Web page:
Court denies ‘stand your ground’ self-defense claim in 2018 double shooting in central Lawrence

photo by: Sara Shepherd

Tommy J. May, of Lawrence, appears in Douglas County District Court on Thursday, Oct. 25, 2018.

The attorney for a Lawrence man accused of a double shooting argued in Douglas County District Court on Friday that his client should not face attempted murder charges because he was only trying to defend himself.

But Judge James McCabria rejected that claim, ruling that the attorney did not present enough evidence to back it.

In a motion, attorney Gary Conwell said his client, Tommy J. May, 59, should receive immunity from those charges through the state’s “stand your ground” law. May was charged after a July 2, 2018, double shooting injured a woman, Marzetta Yarbrough, and paralyzed a man, Jeremy Cochise Jones, who lived next door to May at 713 W. 25th St.

Conwell argued in his motion that Yarbrough came to May’s home to demand money from him with a hidden gun wrapped in pink cloth.

After May declined to give her money, Conwell argued, she shot May in the arm, which caused him to steal the gun from her and hit her with it twice as she tried to exit his home. When they reached the door, Conwell said, May attempted to keep Yarbrough from leaving and he accidentally discharged the firearm at her cheek.

As the Journal-World previously reported, May did suffer a laceration to his arm sometime that night that law enforcement initially said was possibly from gunfire but never confirmed was from being shot. The laceration could have come during the police pursuit of May that followed the shooting, during which an officer fired at him.

Once May and Yarbrough were outside the apartment, Conwell said, Jones confronted May and said that Yarbrough was his friend. Jones, Conwell said, also appeared to be raising a “silver object believed to be a handgun,” which led to May shooting Jones. May then left the scene.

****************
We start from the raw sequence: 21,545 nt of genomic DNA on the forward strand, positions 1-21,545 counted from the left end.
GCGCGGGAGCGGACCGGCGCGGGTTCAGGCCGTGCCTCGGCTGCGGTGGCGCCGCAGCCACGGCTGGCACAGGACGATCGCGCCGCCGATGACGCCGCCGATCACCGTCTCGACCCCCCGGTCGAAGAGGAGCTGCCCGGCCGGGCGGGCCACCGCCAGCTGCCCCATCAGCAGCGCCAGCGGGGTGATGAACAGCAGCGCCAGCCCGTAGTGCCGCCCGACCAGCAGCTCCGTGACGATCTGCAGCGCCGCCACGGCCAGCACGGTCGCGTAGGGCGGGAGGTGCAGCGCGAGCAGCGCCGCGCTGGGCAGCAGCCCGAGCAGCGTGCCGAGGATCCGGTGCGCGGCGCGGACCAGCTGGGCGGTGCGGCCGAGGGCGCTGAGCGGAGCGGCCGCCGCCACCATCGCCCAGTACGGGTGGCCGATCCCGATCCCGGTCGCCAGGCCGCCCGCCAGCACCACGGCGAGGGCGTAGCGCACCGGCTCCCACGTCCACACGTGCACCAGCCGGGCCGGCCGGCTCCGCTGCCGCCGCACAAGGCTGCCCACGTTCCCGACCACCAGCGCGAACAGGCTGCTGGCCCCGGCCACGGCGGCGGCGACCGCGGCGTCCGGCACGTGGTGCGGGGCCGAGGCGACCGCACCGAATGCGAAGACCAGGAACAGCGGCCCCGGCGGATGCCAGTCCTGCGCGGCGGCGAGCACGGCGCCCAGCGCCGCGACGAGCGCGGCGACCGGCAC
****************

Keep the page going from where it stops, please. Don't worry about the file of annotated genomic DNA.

In the state’s response, Assistant District Attorney Alice Walker argued that the preliminary hearing in the case showed Yarbrough had been to the grocery store and stopped by May’s place to get a ride home so she didn’t have to carry her groceries; then while in May’s apartment, Yarbrough tried to buy drugs, but May pulled a gun from behind him, hit her with the butt of it and shot her.

After hearing the gunshot and Yarbrough screaming, next-door neighbor Jones came outside and confronted May, the state said in its filed response. May then allegedly shot Jones.

Addressing McCabria on Friday, Walker said the evidence in the preliminary hearing showed that May did not have reason to believe he was in danger and that a reasonable person would not objectively believe his actions were justified — requirements of the stand your ground law.

In response, Conwell acknowledged that McCabria was about to deny the request to dismiss the charges.

He told McCabria that he normally would have filed the motion to dismiss the charges prior to the case’s preliminary hearing, which was in October 2018, but he did not join the case until after that occurred. Conwell became May’s attorney on April 24, about six months after the preliminary hearing, according to court records.

Before making his decision, McCabria noted that May had said to Jones that he’s “always trying to fight for someone.” McCabria said that quote gives him pause, suggesting it could be true May was defending himself, but it wasn’t enough.

“When I compare that to the rest of the evidence, (May’s actions) were not justified,” he said.

May is scheduled for trial on Dec. 9, according to court records. He is facing multiple charges, including aggravated battery on a law enforcement officer, stemming from the pursuit that followed the shootings; possession of a firearm by a convicted felon; and drug possession, in addition to the attempted murder charges.

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